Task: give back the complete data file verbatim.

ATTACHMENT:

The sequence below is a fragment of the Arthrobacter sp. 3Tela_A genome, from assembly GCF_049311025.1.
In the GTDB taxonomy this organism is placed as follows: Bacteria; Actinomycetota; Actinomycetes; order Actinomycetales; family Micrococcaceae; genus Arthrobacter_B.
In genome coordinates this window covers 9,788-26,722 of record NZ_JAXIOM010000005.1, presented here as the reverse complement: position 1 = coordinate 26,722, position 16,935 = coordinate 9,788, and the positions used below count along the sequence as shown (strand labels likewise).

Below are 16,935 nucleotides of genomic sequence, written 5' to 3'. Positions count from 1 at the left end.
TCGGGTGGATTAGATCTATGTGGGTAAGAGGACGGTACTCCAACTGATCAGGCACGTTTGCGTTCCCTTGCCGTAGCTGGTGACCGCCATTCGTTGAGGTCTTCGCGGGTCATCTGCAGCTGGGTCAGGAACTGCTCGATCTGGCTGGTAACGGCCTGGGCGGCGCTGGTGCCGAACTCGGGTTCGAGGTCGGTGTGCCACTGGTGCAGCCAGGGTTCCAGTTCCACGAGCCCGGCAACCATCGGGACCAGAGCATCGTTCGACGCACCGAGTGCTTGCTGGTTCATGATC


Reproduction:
The sequence below is a fragment of the Arthrobacter sp. 3Tela_A genome, from assembly GCF_049311025.1.
In the GTDB taxonomy this organism is placed as follows: Bacteria; Actinomycetota; Actinomycetes; order Actinomycetales; family Micrococcaceae; genus Arthrobacter_B.
In genome coordinates this window covers 9,788-26,722 of record NZ_JAXIOM010000005.1, presented here as the reverse complement: position 1 = coordinate 26,722, position 16,935 = coordinate 9,788, and the positions used below count along the sequence as shown (strand labels likewise).

Below are 16,935 nucleotides of genomic sequence, written 5' to 3'. Positions count from 1 at the left end.
TCGGGTGGATTAGATCTATGTGGGTAAGAGGACGGTACTCCAACTGATCAGGCACGTTTGCGTTCCCTTGCCGTAGCTGGTGACCGCCATTCGTTGAGGTCTTCGCGGGTCATCTGCAGCTGGGTCAGGAACTGCTCGATCTGGCTGGTAACGGCCTGGGCGGCGCTGGTGCCGAACTCGGGTTCGAGGTCGGTGTGCCACTGGTGCAGCCAGGGTTCCAGTTCCACGAGCCCGGCAACCATCGGGACCAGAGCATCGTTCGACGCACCGAGTGCTTGCTGGTTCATGATC